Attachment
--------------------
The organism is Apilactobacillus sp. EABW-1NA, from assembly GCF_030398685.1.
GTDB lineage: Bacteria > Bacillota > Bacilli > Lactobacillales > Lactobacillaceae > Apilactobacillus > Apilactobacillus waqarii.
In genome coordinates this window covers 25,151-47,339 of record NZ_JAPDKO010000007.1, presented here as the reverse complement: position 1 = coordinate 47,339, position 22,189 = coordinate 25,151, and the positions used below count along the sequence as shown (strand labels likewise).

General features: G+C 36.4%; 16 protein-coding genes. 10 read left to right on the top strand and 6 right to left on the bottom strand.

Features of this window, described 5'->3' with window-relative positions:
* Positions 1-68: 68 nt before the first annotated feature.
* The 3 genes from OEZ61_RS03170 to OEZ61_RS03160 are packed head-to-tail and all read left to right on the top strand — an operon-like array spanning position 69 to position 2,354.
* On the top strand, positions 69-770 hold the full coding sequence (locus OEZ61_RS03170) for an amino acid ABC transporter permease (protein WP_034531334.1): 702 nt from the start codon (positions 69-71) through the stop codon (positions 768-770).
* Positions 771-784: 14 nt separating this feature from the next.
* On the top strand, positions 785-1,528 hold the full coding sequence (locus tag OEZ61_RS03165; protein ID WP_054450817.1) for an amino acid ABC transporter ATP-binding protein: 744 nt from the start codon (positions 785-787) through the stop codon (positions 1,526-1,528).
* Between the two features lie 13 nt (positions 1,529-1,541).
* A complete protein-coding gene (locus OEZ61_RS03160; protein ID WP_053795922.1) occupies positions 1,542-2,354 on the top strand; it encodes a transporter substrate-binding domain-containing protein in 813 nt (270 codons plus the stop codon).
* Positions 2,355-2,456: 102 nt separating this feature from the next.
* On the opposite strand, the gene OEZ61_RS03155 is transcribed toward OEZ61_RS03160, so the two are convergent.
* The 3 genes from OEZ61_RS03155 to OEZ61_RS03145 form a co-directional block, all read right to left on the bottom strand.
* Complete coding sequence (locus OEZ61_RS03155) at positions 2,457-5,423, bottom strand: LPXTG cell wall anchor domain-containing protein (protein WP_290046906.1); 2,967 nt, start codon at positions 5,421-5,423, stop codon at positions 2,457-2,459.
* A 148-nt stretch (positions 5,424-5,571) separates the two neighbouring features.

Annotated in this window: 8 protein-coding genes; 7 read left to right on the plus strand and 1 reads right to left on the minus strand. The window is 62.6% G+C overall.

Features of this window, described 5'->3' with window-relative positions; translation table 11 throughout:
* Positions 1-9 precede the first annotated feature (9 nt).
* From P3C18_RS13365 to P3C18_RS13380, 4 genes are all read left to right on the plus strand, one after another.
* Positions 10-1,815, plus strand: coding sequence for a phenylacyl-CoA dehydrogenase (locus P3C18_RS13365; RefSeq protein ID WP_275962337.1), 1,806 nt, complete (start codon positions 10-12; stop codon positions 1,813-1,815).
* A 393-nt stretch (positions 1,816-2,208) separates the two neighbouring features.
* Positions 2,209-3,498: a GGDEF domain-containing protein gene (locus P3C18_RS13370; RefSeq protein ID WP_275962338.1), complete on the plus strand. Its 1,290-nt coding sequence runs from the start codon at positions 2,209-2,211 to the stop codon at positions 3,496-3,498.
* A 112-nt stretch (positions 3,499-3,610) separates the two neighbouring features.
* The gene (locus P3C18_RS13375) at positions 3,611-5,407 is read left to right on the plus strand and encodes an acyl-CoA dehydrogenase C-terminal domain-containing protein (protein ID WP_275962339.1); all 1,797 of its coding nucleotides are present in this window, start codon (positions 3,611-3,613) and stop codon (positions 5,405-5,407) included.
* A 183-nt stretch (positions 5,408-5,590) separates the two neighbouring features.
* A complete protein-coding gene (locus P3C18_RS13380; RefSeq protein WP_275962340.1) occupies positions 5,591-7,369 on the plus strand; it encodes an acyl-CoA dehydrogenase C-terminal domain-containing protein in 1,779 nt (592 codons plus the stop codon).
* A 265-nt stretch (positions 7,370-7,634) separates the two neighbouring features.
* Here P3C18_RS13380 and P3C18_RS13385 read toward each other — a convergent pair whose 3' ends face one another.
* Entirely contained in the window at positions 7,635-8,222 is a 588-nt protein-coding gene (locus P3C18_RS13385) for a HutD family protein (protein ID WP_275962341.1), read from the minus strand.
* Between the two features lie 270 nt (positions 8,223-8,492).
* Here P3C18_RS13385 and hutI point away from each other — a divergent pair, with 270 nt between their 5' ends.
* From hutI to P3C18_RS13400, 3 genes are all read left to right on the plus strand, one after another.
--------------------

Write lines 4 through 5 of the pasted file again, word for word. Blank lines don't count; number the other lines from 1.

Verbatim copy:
General features: G+C 36.4%; 16 protein-coding genes. 10 read left to right on the top strand and 6 right to left on the bottom strand.

Features of this window, described 5'->3' with window-relative positions: